All of this holds up well for what is now an eight-year-old game. But the foundations Black Mesa builds on here were rock-solid to start with, and it’s often hard to know whether the brilliance you’re experiencing is that of Crowbar Collective, or that of Valve. Black Mesa offers a steadfast response to this with Xen, taking Half-Life’s comparatively poor closing levels. (namely Xen, Gonarch’s Lair, Interloper, and Nihilanth) and transforming them into what is arguably the best part of the game.
These four levels have been completely redesigned, expanding their limited scope into huge environments complete with new puzzles, encounters and even story elements. Nowhere is this change starker than in the titular Xen level. In Half-Life, Xen was only a few minutes long, comprising a small chain of underwhelming floating islands. By comparison, Black Mesa’s Xen offers well over an hour’s worth of extra-terrestrial exploration through landscapes that push the Source engine to its limit.
The opening sequence is breath-taking. Gordon stumbles out of the Lambda portal into a vast alien panorama, rocks bobbing in the purplish void ahead of him, partially silhouetted by Xen’s ice-blue sunlight. As you approach the precipice of the island you’re stood on, a flock of alien birds soars across Gordon’s vision as Joel Nielson’s rousing soundtrack swells in your ears.
This is but a taste of what Xen has to offer. Crowbar Collective terraform Xen from a brown chain of floating islands into a rich and diverse alien ecosystem. It shows us Houndeyes and Bullsquids in their natural habitats, providing a sense of how Xen functions. My favourite sequence sees Gordon pass through a frontier laboratory established by a previous Lambda exploration team. Not only is it a fantastic piece of additional worldbuilding, it contains a wonderfully devised twist on a classic Half-Life foe.
Xen is primarily an exploration-focussed level, giving you plenty of breathing space to coo at the scenery and puzzle out where you need to traverse to. Crowbar Collective save the fireworks for Gonarch’s Lair. Here, the slugfest against Half-Life’s infamous testicle-monster has been expanded into a thrilling cat-and-mouse chase filled with twists and surprises. I won’t reveal any specifics, but the quality of animation and set-piece design is on par with any modern FPS.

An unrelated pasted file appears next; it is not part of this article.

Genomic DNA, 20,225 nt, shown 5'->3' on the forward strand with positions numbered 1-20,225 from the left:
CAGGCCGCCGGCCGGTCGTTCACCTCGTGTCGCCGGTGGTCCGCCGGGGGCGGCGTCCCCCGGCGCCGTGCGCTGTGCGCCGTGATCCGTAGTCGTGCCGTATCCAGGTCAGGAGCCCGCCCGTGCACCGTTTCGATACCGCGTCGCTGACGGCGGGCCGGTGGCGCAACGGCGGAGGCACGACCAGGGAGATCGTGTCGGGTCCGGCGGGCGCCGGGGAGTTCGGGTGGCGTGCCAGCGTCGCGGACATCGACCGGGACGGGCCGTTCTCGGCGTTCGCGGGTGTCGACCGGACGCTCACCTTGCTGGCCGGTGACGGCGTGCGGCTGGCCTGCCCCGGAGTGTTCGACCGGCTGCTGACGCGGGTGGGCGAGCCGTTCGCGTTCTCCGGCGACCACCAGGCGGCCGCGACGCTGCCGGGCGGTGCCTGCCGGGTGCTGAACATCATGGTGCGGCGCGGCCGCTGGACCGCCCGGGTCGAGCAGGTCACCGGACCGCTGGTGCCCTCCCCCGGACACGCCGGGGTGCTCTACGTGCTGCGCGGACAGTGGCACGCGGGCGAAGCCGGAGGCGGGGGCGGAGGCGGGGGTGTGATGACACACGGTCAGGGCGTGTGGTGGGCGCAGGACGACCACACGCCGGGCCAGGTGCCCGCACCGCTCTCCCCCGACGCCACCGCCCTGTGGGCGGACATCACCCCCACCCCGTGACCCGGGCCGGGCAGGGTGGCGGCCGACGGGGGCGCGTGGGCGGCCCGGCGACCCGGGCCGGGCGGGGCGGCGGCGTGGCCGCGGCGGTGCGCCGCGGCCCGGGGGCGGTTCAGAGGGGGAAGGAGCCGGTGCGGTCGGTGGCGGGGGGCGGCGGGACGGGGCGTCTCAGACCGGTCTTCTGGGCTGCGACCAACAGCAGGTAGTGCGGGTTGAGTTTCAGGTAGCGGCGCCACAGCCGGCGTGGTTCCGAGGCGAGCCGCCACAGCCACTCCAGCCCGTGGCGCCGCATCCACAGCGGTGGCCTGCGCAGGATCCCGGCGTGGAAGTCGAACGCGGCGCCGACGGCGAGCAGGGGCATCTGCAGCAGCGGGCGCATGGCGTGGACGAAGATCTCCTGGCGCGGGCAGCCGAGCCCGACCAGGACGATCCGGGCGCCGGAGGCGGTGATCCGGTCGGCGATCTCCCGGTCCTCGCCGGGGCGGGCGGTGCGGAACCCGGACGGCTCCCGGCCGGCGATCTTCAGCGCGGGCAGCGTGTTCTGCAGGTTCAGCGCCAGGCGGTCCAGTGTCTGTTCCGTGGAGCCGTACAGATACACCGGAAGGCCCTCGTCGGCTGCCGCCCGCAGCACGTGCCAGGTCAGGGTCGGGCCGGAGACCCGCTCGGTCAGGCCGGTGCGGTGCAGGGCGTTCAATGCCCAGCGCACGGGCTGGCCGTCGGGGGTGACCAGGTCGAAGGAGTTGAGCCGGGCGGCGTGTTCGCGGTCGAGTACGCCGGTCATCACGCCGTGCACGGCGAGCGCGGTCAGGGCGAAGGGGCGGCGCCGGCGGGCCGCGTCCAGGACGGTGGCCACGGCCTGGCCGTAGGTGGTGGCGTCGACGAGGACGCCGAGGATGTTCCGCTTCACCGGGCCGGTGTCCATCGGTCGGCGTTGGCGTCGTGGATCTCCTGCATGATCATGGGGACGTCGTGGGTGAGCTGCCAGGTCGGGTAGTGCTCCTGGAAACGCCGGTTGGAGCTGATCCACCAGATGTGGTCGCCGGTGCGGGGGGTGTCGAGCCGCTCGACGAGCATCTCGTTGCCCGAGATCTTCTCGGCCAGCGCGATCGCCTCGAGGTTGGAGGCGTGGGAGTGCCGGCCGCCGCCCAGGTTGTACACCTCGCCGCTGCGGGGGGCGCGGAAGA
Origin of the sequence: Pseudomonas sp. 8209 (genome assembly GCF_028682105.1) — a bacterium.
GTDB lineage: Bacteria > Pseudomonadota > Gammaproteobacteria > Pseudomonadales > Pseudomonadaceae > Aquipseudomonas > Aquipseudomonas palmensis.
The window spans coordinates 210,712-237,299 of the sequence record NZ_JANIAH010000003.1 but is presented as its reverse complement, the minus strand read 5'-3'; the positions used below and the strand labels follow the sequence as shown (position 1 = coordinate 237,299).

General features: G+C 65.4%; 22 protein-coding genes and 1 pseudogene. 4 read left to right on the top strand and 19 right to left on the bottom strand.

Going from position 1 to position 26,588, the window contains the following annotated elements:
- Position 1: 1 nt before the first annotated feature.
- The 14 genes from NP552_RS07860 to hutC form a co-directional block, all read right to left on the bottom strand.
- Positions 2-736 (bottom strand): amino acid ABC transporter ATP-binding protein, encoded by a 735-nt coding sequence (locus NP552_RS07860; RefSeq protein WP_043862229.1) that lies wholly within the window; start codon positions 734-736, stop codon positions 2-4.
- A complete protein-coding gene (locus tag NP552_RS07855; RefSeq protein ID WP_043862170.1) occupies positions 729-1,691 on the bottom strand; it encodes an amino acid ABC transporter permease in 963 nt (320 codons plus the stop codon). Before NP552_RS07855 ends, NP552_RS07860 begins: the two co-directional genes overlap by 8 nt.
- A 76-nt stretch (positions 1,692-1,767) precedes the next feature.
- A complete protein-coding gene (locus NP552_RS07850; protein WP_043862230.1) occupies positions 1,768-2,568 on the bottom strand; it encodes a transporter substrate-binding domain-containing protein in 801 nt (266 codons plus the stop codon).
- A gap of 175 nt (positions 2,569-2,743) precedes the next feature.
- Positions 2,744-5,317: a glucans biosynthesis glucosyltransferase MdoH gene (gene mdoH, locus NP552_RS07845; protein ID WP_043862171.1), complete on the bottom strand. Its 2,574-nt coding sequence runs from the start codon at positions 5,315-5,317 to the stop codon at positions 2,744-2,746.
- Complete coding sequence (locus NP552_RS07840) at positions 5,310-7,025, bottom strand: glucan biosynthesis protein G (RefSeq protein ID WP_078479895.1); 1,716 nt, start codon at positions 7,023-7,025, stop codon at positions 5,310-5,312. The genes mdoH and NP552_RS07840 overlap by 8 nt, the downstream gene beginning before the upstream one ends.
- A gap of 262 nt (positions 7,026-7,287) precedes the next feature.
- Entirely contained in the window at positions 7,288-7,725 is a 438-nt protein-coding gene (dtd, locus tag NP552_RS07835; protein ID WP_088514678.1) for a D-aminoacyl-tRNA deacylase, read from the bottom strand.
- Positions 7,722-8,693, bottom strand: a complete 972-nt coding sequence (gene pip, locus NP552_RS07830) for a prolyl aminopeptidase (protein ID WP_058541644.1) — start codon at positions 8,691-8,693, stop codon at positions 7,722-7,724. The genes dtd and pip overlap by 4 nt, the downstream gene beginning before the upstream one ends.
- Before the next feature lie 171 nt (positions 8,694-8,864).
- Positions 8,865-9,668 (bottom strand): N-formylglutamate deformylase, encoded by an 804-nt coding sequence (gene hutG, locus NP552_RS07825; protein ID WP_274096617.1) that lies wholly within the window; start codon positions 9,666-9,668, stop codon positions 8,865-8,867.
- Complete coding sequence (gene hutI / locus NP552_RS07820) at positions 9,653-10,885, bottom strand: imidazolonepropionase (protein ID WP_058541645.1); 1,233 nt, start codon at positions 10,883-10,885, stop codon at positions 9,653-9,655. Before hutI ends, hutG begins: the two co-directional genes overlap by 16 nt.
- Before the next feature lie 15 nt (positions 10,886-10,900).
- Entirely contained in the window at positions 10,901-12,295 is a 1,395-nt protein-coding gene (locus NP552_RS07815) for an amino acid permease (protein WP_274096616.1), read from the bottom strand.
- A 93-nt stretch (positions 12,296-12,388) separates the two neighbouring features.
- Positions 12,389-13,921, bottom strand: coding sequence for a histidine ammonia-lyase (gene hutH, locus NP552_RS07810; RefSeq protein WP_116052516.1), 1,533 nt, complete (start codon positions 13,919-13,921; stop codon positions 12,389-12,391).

The third chapter, Interloper, begins as promisingly as Gonarch’s Lair. Sadly, the extent of Crowbar Collective’s ambition does as much harm as good here. The level is overly long, lacking the same environmental variety that sustains the expanded Xen chapter, and repeating several puzzle sequences to the point where they become tedious. While hardly terrible, it is a noticeable step backward compared to the two opening chapters.
The final confrontation with the Nihilanth is the most straightforward remake of the four chapters, although Crowbar Collective has made some alterations, increasing the spectacle and making it a more direct battle, with no frustrating teleport-based intermissions. It isn’t as exhilarating as the encounter with the Gonarch, but it still makes for a satisfying finale.
Black Mesa is a fascinating work. What began as a straightforward engine upgrade for Half-Life has become a game that stands on its own merits, less “Half-Life Remastered” and more “John Carpenter’s the Thing.” It’s an evolution that mirrors that of the people who created it. What formed as a diffuse bunch of enthusiast Half-Life 2 modders has coalesced a remarkably talented and undeniably dedicated studio. I’m curious as to what they will do now. Tempting as it is to say “Opposing Force when?” I’d like to see what they can create on their own terms, unbound from the constraints of nostalgia. Then again, if Valve don’t fancy making Half-Life 3, I know a bunch of folk who could do the job.